The early church saw the pelican as a symbol of Christ. I see these birds as symbols of beauty. They gracefully skim a dozen feet above the water, curl their wings, and suddenly drop to catch a fish. When at rest, they sit peacefully on their selected post. They are not like the cormorants, who constantly clown around and jostle each other to get the 'best' seat.
The early church picked up on an ancient legend concerning the pelican. It was believed that in times of famine, a mother pelican would feed her chicks by stabbing her chest with her beak until it bled. The hungry chicks would lap up the blood mixed with tears and be nourished. If the famine went on long enough, this act of self-sacrifice would take the life of the mother. So, the early church instructed their leaders. The institutional, mother church, in every community had to be prepared to give up their leaders to martyrdom, if persecution threatened the faith of new believers. With grace and beauty, the early church leaders offered communion (blood) and baptism (tears) to whoever would ask.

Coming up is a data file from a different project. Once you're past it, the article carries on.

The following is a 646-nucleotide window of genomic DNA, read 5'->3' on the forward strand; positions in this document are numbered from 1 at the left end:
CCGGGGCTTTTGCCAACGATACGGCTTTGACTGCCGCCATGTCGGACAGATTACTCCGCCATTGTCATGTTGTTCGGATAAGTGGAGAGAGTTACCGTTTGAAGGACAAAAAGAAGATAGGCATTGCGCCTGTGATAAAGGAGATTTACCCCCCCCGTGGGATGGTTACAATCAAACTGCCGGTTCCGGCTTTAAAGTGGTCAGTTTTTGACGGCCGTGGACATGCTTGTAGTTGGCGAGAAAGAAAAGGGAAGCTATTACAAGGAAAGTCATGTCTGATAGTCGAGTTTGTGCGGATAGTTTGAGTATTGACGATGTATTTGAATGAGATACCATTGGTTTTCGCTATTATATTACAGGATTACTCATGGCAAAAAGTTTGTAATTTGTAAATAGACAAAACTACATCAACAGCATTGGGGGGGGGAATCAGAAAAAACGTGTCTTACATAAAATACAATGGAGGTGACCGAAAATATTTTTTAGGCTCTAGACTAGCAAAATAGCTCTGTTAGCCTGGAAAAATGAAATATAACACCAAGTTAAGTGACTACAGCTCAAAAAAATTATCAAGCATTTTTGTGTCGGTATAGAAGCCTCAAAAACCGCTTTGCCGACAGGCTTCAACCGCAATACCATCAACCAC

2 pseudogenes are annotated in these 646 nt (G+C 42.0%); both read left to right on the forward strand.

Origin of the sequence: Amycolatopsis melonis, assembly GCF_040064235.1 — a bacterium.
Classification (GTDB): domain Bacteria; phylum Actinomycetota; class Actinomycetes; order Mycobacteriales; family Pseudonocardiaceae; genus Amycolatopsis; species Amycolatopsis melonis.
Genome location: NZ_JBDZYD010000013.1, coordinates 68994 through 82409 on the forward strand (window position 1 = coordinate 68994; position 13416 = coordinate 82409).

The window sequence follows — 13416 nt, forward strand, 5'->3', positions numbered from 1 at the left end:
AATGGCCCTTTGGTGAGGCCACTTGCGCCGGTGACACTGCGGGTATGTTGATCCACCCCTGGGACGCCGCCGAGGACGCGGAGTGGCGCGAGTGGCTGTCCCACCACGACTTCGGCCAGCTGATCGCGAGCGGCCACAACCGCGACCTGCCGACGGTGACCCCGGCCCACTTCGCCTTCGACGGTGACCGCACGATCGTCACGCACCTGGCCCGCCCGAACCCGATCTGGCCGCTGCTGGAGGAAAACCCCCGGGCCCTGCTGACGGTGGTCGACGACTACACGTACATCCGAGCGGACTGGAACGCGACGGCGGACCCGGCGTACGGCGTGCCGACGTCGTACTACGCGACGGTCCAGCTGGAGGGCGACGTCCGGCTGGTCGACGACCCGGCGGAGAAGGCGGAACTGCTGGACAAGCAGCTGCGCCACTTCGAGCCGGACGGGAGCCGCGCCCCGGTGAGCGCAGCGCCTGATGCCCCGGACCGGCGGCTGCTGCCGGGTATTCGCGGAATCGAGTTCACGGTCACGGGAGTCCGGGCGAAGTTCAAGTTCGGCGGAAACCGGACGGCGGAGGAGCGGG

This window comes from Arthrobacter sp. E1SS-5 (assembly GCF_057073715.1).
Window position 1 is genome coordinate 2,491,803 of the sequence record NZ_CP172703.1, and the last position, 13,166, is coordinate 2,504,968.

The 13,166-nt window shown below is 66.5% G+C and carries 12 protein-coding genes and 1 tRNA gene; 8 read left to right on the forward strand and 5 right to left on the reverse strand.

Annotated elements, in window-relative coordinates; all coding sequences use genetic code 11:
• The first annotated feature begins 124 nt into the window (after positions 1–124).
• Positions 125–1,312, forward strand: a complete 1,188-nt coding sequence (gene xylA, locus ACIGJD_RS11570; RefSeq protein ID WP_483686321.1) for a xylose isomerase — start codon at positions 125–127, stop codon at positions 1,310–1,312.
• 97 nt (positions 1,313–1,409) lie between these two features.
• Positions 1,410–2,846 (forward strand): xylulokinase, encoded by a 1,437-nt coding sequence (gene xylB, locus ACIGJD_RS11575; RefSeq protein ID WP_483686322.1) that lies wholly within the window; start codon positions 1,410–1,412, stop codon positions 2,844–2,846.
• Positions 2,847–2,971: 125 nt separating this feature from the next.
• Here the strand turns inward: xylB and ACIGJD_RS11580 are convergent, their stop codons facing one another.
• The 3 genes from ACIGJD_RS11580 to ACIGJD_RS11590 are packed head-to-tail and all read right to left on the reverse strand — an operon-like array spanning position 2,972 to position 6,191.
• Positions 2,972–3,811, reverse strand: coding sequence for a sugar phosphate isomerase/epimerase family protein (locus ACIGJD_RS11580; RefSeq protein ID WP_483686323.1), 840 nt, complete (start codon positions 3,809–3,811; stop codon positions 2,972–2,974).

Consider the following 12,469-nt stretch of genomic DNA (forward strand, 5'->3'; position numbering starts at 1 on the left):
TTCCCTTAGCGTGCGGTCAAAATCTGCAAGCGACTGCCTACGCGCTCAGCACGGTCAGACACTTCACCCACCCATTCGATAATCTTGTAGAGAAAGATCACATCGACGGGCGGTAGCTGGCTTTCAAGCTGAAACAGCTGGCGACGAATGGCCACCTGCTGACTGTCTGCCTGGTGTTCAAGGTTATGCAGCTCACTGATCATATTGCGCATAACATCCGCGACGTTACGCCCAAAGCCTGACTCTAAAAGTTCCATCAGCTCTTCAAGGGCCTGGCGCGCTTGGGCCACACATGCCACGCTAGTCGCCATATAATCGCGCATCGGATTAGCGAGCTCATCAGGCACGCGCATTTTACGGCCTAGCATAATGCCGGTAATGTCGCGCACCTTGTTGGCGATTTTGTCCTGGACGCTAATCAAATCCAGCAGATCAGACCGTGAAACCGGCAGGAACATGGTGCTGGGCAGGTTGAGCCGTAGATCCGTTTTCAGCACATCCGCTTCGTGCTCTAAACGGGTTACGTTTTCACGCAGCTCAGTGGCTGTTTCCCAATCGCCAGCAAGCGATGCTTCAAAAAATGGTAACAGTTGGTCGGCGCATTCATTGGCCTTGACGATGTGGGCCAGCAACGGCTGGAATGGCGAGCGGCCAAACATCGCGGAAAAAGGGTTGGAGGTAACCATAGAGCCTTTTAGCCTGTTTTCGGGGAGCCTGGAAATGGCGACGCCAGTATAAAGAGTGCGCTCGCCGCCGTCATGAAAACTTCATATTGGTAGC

Today, the church is having a hard time adapting to the religious famine of our postmodern society. Mainline churches are bleeding members, but not feeding their young. They have lost hold on the power of the sacraments. They pray to be successful, when they need to pray to be relevant and life saving.
The parable of the Egg (Reality Check chapt 2), relates to this subject. The pelican photos on this site were taken in St. Petersburg, Sanibel Island, Clearwater, and a bird rescue center in Florida.